There is a nifty new NBER working paper that looks at what happened to asthma in Stockholm after that city instituted a congestion pricing fee. Asthma attacks went down.
We demonstrate that the tax reduced ambient air pollution by 5 to 15 percent, and that this reduction in air pollution was associated with a significant decrease in the rate of acute asthma attacks among young children. The change in health was more gradual than the change in pollution suggesting that it may take time for the full health effects of changes in pollution to be felt….
Reductions in air pollution from traffic by one unit (1 mg/m3) decreased visits for acute asthma to inpatient and outpatient providers by 4 to 15 percent, depending on the length of exposure to reduced pollution. The estimated health effects are comparable with evidence from the epidemiology literature …
I found this paper to be really interesting for three reasons. The first is that this is a clear example of what is called a social determinant of health (SDOH) where health status is driven by non-healthcare factors. Healthcare providers at this point are merely functioning as goalies trying to keep kids out of the hospital while the congestion pricing gets closer to the root cause of the asthma driver — poor air quality. Moving the treatment upstream from the provider officer by reducing pollution saves medical costs while actually raising government revenue instead.
Secondly, this is a pretty cool example of how addressing one externality (congestion time) by putting a price on it addresses a related externality. There might be an argument that the social cost of congestion is higher than the current congestion tax because of the asthma and other related medical costs but solely focusing on congestion, it is also reducing the social cost of respiratory distress.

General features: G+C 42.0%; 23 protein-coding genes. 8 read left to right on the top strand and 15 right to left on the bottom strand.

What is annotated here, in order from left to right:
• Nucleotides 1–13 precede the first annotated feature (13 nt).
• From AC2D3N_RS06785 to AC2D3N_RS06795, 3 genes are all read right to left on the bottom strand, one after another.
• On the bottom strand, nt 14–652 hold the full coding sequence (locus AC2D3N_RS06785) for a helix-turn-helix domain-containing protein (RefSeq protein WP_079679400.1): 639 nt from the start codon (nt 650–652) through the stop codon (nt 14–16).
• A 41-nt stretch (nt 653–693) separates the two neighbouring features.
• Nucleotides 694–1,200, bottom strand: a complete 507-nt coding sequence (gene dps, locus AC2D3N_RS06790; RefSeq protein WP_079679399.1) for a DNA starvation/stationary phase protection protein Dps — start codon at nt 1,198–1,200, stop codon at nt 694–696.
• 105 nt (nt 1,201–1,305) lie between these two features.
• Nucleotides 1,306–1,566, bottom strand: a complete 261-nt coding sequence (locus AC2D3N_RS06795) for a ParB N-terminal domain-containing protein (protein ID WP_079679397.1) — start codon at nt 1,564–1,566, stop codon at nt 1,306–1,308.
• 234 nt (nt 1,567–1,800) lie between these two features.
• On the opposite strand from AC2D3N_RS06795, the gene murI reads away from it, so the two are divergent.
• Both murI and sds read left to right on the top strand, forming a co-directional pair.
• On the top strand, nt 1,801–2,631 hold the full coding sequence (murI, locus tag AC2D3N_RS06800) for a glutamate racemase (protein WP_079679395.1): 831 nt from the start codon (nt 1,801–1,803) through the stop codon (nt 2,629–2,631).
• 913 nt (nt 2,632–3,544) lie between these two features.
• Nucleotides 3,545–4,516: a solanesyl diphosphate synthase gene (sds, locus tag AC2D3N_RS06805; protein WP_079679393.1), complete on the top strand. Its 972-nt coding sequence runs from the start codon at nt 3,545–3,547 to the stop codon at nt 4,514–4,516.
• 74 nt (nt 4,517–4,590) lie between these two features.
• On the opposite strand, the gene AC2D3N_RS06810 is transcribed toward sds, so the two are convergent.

Finally, I have a personal interest as I’ve mentioned that my son has asthma. I often wonder how much of it was bad luck from his parents and how much of it was living 1.5 miles from the Edgar Thompson steel mill in Braddock and 400 yards from the biggest morning rush hour chokepoint in the Pittsburgh highway system?
David, so did your son’s asthma improve after the move?
@otmar: Until this week, yes, significantly
This week, the maples started blooming and I started sneezing. I haven’t seen an increase in my asthma symptoms —yet. But I won’t be surprised if I need to break out the abuterol.
When I asked my internist why it was that I developed asthma as an adult, she asked if I had ever smoked. I said No, but I grew up in a haze of smoke: both parents were heavy smokers.
I wonder if the big drop in smoking in some socio-economic groups is leading to a decrease in asthma among the members of those groups.
sheila in nc
Check out the USC Children’s Health Study at
The homepage includes links to study findings. Improvement of air quality in Southern California has been accompanied by improvement in lung function and lung development in children everywhere they have looked. Your government at work — research supported by the State of California and the feds (National Institute of Environmental Health Sciences at NIH, and USEPA).
ETA I can’t tell if the link posted. It’s https://healthstudy.usc.edu/index.php
On a related note, I read an article recently about how part of the reason African-American and Latino children die more frequently from asthma is that Albuterol inhalers are much less effective, which we didn’t know because (like much medical research) they had been studied almost entirely on people of European descent. (The actual article I read linked it with other medical studies, and the compounding risk factor of being more likely to live with bad air quality, but I can’t find that one.)
IMHO, every NBER working paper is nifty.
@Redshift: That is very interesting. Although I am a whitecof European descent, abuterol is only of limited effectiveness for me. Still better than nothing.
It’ll be anger-making when the Trump EPA regulation kill-off results in an increase in childhood asthma!
Let me just say that I completely misunderstood the word “congestion” in that first sentence.
Thank you, this is great. I’ve passed it on to friends. Our city has a terrible problem with childhood asthma, of course concentrated in poor neighborhoods of color because hey, it’s the USA and that’s where we dump our problems.